Pubdate: Tue, 01 Apr 2014
Source: Advocate, The (Baton Rouge, LA)
Copyright: 2014 The Advocate, Capital City Press
Author: Rick Wilke


Regarding your recent story, "Strange bedfellows push incarceration limits":

So state Sen. Bob Kostelka, R-Monroe, is "not concerned by 
Louisiana's high incarceration rate." He remains dead set against 
House Bill 14, which would reduce sentences for second and third 
convictions of marijuana possession, which even "hard on crime" Gov. 
Bobby Jindal supports and would save the state about $4 million a 
year. He says, "If you do the crime, you do the time," and "We're not 
putting innocent people in jail. We're not incarcerating people 
unless they've been convicted and are guilty."

Interestingly, he also states, "Crime comes from poverty and kids 
without parents" and those problems need to be solved first. So, let 
me see if I understand this correctly.

If you grow up poor and without (I assume he probably means a male) 
parent, you are more likely to commit a crime and get put in jail, 
preventing you from being home to parent your children and giving you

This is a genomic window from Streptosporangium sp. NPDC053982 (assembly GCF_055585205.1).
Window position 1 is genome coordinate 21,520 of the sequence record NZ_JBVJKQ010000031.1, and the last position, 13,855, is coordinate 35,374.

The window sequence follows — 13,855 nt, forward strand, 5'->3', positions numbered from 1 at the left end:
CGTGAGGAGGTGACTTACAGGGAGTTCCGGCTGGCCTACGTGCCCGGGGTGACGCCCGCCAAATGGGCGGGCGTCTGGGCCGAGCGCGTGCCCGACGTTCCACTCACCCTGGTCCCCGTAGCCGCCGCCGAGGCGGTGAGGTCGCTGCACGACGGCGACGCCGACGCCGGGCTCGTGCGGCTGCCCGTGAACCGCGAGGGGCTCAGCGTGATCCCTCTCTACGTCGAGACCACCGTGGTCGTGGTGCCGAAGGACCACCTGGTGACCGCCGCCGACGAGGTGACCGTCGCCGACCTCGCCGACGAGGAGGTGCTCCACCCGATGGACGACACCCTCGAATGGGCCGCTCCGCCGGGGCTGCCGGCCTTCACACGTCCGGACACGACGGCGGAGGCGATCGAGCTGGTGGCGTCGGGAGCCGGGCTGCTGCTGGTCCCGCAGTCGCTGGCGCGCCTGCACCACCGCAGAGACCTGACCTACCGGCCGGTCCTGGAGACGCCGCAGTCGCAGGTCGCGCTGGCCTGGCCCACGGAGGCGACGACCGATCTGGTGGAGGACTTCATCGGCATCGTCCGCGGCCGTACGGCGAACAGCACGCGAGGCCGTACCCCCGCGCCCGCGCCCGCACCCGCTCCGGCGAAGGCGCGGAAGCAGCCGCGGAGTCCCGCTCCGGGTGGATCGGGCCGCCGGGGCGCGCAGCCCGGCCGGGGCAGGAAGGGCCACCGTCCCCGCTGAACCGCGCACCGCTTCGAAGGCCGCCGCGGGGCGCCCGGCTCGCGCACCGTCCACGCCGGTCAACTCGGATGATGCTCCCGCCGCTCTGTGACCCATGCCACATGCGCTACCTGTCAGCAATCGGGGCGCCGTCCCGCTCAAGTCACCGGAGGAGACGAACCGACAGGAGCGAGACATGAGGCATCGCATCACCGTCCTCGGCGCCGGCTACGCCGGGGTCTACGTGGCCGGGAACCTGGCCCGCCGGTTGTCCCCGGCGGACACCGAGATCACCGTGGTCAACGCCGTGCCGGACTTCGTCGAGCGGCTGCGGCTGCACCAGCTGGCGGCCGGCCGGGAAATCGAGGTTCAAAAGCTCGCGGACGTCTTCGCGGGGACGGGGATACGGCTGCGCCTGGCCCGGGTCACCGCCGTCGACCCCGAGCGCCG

a criminal record that makes it harder to get a decent job.

This will make it more likely your children will commit a crime. 
Seems the senator wants to make sure the people caught in this 
vicious circle are severely punished for not making the smarter 
choice to be born to more affluent parents who live together.

I wonder what steps he proposes to prevent kids from growing up poor 
and without parents at home, since his approach seems to perpetuate the cycle.

The nation, except for hold-outs such as Sen. Kostelka, appears to be 
finally coming to its senses and realizing that making possession of 
a small amount of marijuana a major crime is just as stupid as the 
anti-alcohol laws of the past.

I'll wager that, had he lived back then, he would have been one of 
the multitudes of people who, during Prohibition, broke the law and 
bought, possessed and consumed alcohol. I guess his forefathers did 
not get caught and thrown in jail back then. Had his family been 
caught in the vicious circle, he might be in jail today instead of in 
the Senate.

Rick Wilke

retired consultant

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